With series of performance GR cars, a sexy new Prius, and the oh-so-clever hydrogen-powered Mirai, Toyota is now the automaker that has something for everyone
Back in 2017, Akio Toyoda - the former CEO and president of Toyota - decreed to his 370,000 employees across the world that the Japanese carmaker would build “no more boring cars”. And let’s face it, whilst reliable and worthy, the bulk of Toyotas made from 1999 - the year in which it phased out the Celica GT-Four - to 2020 didn’t exactly put the ‘fun’ in functional.
Yet four years ago when the Mk1 GR Yaris rocked up, everything changed for Toyota. Read on, and you’ll discover why this little turbocharged hot hatch was such a landmark car for the world’s biggest carmaker.
For this part of the story, though, let’s enjoy the fact that what was supposed to be a limited production run of 25,000 cars for homologation purposes has got a second series for 2024. In short, the Mk2 GR Yaris is here, and it’s scheduled for release this spring.
The tweaked chassis of the Mk2 GR Yaris is 13% more rigid than its predecessor, and Toyota has squeezed almost 20 more brake horsepower from its 1.6 litre, turbocharged three-cylinder motor to produce 267 bhp. Best of all, Toyota has said nothing about it being a limited production car this time around.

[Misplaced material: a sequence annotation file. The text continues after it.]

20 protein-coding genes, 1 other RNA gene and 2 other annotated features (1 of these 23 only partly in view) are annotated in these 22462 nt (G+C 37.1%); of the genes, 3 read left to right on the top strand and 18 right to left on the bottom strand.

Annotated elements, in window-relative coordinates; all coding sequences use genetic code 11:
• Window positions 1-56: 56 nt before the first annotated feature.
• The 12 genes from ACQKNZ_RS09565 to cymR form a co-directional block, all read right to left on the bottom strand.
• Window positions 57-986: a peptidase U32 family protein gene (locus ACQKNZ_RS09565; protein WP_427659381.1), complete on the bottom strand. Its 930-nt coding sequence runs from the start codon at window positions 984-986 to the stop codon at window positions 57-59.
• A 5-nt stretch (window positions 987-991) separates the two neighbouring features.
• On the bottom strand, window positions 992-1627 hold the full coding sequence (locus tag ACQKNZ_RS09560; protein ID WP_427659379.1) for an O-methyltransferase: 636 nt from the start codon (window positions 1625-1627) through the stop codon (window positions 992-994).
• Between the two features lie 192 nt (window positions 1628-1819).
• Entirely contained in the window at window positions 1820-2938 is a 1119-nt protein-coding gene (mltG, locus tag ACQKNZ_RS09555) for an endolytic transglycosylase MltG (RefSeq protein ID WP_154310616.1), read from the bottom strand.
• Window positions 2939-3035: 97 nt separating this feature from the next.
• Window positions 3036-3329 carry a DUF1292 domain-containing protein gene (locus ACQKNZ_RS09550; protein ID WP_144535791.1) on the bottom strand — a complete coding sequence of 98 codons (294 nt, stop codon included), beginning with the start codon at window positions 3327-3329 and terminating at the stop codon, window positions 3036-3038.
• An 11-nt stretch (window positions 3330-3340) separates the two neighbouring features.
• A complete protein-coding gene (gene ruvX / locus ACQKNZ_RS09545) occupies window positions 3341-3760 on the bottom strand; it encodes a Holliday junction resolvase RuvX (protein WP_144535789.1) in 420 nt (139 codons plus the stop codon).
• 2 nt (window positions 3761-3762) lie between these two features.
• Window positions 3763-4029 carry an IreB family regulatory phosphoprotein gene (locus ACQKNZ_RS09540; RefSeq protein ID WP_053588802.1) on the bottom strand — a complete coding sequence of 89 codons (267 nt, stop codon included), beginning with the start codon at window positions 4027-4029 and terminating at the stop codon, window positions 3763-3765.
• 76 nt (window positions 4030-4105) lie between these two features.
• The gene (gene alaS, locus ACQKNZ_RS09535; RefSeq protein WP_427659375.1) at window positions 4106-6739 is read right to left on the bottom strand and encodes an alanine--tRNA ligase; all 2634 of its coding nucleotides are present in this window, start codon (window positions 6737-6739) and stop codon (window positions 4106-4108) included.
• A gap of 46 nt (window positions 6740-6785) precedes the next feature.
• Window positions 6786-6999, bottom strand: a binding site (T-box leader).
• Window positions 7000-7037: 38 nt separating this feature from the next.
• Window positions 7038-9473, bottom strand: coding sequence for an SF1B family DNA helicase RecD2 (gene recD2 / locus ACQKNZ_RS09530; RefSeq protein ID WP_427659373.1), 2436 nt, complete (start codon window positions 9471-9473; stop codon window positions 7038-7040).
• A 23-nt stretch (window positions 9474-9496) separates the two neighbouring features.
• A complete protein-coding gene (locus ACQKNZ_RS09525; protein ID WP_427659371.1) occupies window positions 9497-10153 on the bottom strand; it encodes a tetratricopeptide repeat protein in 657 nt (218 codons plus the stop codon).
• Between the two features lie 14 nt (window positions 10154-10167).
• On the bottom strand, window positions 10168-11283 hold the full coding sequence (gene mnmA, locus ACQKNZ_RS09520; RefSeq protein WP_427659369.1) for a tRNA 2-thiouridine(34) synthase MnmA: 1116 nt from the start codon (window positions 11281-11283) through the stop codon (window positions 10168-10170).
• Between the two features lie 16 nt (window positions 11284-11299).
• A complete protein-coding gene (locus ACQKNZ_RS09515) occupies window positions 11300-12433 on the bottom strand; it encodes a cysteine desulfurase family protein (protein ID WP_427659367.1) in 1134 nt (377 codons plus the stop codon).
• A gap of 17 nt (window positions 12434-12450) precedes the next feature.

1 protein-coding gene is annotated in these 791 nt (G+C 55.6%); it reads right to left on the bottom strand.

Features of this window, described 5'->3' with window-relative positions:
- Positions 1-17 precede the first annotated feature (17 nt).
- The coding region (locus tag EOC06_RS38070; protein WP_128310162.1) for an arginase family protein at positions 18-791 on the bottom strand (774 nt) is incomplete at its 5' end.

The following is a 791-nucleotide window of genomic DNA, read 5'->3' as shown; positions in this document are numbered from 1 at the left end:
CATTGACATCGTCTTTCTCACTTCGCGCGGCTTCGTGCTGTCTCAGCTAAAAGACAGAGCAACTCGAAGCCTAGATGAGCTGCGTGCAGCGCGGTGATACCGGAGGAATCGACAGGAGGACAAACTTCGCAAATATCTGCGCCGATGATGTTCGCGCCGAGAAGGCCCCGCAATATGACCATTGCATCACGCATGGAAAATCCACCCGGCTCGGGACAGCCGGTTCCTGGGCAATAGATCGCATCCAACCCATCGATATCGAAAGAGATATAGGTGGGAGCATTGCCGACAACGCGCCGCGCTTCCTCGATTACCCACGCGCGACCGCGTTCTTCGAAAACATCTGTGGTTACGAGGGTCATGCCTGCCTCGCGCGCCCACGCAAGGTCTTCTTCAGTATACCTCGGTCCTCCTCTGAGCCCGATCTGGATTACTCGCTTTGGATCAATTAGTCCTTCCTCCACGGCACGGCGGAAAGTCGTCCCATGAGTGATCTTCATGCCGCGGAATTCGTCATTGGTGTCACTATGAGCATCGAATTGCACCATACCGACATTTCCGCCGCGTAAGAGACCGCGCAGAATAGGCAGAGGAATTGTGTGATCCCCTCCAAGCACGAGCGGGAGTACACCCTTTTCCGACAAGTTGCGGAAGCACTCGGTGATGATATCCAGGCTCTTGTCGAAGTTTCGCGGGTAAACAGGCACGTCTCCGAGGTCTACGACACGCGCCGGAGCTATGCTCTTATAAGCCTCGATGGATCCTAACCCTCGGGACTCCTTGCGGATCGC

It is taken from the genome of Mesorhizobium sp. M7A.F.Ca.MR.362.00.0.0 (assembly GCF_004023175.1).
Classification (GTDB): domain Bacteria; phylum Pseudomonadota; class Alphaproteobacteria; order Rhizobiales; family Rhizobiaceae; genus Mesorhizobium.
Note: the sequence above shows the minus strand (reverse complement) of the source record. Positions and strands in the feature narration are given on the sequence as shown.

However, the new interior (pictured above) and Toyota’s decision to offer the GR Yaris with an eight-speed automatic gearbox in the name of achieving the fastest possible up-and-downshifts has proven, erm, controversial. Don’t believe me? There are plenty of red-faced GRRRRRR Yaristi furiously hammering at their keyboards online.
Whatever you may think of these last two changes, the fact remains that within four years, the GR Yaris - an Akio Toyoda passion project - has taken Toyota from a manufacturer of dull-yet-reliable white goods, to a producer of some of the most exciting, desirable cars on sale today.
What’s more, Toyota isn’t just focused on making performance cars: the hydrogen-powered Mirai signifies the brand’s openness to explore other green energy sources rather than putting all of its ajitama* in one basket with electrification. Meanwhile, the 4Runner and 2024 Land Cruiser are proof that there is still life in the tried-and-tested ladder frame chassis yet.
Whilst Akio Toyoda resigned from his position in autumn 2023, what you’re about to read is a celebration of “no more boring cars.”
*Ramen eggs, sorry…
Toyota GR Yaris